The Cairngorms is quite rightly beloved of birdwatchers in search of Capercaillie, Scottish Crossbill and Crested Tit amongst others, but on a recent birding trip in search of these ‘Speyside specialities’ I was blown away by the sheer diversity of the other avian life on offer. You could quite easily fill a long weekend – or even a week - with a lovely combination of large scale and intimate bird watching - especially when armed with a bit of inside information!
The capital of Speyside - Grantown-on-Spey - is as good a base as any to be at the centre of the action, and I chose well in staying at the new home of the Birdwatching and Wildlife Club, the Grant Arms Hotel, where the helpful resident team offered me maps, walks, talks, the latest wildlife news and even rare bird alerts, as well as suggestions for day trips and great tips on birding hotspots.
Access: Accessed easily from the A9 or via the B970 from Inverdruie next to Aviemore.
Starting at the main visitor centre of RSPB Insh Marshes (NN 775998) – the largest unspoilt floodplain in Scotland - I was surprised to have a hide all to myself for about an hour in the morning. Initially the scale of the marshes can be overwhelming and they can seem a little quiet, but once I got my eye in I managed to get rewarding sightings of Goldeneye, Goosander, and, best of all, a pair of Marsh Harriers.
Butterflies were in abundance, too, with a Pearl-bordered Fritillary and a Northern Brown Argus near to the hide.
I then continued north and recharged the batteries with a cup of tea and home-made cream cake (in the Observer’s Top Ten Tea Rooms in Britain!) at the charming Inshriach Nursery (NH 877073), with its large bird feeding area where Siskin and Great Spotted Woodpecker happily fed a few feet in front of me. But don’t get back into the car straight away – cross the road and try out Inshriach Forest where I first heard then finally saw a family of Crested Tits on the forest fringe.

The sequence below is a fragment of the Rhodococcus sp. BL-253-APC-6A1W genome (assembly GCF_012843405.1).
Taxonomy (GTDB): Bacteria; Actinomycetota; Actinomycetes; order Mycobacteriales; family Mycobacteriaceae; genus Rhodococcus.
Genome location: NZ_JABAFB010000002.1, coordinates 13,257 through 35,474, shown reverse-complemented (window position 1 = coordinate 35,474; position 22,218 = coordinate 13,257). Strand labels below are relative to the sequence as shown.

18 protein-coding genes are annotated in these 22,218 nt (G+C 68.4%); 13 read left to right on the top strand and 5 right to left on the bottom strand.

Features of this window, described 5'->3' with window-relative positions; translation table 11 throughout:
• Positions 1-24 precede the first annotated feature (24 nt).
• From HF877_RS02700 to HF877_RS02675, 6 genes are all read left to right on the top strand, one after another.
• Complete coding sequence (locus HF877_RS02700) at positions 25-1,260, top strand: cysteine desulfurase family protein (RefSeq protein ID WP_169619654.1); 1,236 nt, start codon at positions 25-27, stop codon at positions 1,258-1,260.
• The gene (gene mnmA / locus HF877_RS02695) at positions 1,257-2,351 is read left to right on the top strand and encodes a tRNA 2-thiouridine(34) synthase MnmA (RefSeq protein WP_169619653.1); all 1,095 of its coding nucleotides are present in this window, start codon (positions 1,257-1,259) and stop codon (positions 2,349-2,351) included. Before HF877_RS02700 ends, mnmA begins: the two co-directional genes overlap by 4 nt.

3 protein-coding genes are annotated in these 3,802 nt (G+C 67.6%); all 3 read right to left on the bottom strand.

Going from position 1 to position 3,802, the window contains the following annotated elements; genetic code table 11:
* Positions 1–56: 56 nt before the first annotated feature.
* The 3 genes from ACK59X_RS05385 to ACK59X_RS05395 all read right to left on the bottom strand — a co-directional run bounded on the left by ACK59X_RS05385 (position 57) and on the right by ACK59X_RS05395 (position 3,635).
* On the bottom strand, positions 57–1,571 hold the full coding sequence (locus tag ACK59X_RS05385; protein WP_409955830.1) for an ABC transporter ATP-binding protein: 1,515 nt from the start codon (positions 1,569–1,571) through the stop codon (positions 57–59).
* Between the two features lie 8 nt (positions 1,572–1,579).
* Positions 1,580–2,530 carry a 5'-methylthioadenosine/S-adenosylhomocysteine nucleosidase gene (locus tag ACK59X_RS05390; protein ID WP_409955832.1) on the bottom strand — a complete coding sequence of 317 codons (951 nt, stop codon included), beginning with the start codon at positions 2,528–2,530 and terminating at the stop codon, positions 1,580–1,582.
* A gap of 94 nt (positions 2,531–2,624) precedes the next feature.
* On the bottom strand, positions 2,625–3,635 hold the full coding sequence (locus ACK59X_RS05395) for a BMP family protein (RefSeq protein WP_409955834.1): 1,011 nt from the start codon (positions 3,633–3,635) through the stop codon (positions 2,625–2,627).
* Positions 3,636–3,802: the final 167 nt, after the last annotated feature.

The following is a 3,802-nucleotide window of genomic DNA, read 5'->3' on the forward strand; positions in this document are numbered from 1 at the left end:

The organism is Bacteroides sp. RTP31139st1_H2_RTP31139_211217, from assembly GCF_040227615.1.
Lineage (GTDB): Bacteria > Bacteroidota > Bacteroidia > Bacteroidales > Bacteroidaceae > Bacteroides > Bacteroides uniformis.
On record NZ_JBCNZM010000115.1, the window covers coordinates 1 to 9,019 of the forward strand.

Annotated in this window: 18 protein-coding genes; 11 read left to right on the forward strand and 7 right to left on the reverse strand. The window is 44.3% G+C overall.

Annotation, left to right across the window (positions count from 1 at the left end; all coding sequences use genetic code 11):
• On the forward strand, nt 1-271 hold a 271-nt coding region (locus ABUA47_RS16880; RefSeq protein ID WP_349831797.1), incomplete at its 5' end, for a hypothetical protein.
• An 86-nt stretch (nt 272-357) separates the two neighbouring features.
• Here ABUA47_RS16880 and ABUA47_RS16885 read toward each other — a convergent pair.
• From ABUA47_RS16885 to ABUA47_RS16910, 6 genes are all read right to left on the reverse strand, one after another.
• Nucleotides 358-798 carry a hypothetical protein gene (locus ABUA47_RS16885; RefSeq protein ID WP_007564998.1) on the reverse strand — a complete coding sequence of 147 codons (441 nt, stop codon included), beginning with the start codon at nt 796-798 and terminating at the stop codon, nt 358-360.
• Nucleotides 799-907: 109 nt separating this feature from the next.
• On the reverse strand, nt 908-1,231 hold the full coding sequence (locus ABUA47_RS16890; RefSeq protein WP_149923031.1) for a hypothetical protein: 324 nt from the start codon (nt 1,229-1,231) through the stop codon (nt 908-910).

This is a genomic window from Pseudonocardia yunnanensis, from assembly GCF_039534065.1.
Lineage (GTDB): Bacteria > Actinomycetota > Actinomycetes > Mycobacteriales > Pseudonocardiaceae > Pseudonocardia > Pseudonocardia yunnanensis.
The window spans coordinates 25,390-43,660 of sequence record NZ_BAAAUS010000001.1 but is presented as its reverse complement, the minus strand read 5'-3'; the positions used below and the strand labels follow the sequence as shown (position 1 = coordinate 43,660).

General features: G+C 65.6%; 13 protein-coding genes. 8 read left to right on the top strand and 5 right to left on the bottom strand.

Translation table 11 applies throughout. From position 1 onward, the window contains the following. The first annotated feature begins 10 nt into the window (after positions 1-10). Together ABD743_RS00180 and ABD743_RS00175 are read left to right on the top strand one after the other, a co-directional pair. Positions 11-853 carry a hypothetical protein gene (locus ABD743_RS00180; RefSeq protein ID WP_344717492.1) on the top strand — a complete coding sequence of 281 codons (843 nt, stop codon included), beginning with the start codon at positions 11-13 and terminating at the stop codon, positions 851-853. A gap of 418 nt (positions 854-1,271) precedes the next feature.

Anagach Wood, Grantown-on-Spey 7/6/08
Access Anagach Wood (NJ 035273) is a five minute walk from the main High Street, well signposted from The Square, in Grantown-on-Spey. The wood itself is deceptively large, about 1000 acres altogether, so I’d advise you to stick to one of the main three way-marked trails which still take you into the heart of the old plantation and have huge potential for birdwatching.
On the dawn walk offered by the BWWC Team at the Grant Arms Hotel, we took the long Red Trail (5.5 miles) and saw nothing of note for the first hour. Then a flurry of activity – a mixed flock of Scottish Crossbills in the high canopy overhead at what I guess to be the Poorhouse Wood (NJ 047283) area followed by Bullfinches and a Redstart. Good views for maybe two minutes. A few minutes further on, an explosion as a definite cock Capercaillie, perhaps 80 yards distant, got up and flew quickly away towards a dense young plantation – not the lekking Caper of my dreams, and only a brief sighting, but a sighting nevertheless. No wonder the locals call it ‘Capercaillie Way.’ The remaining hour or so saw us rewarded with other worthwhile bird sightings such as Cuckoo, Woodcock and a passing Common Tern, presumably on its way to the River Spey at the other side of the wood, and not forgetting the mammals we encountered – Roe Deer, Red Squirrels and even a Stoat. All in all, an amazing half-morning’s birding, oh, and we didn’t get lost!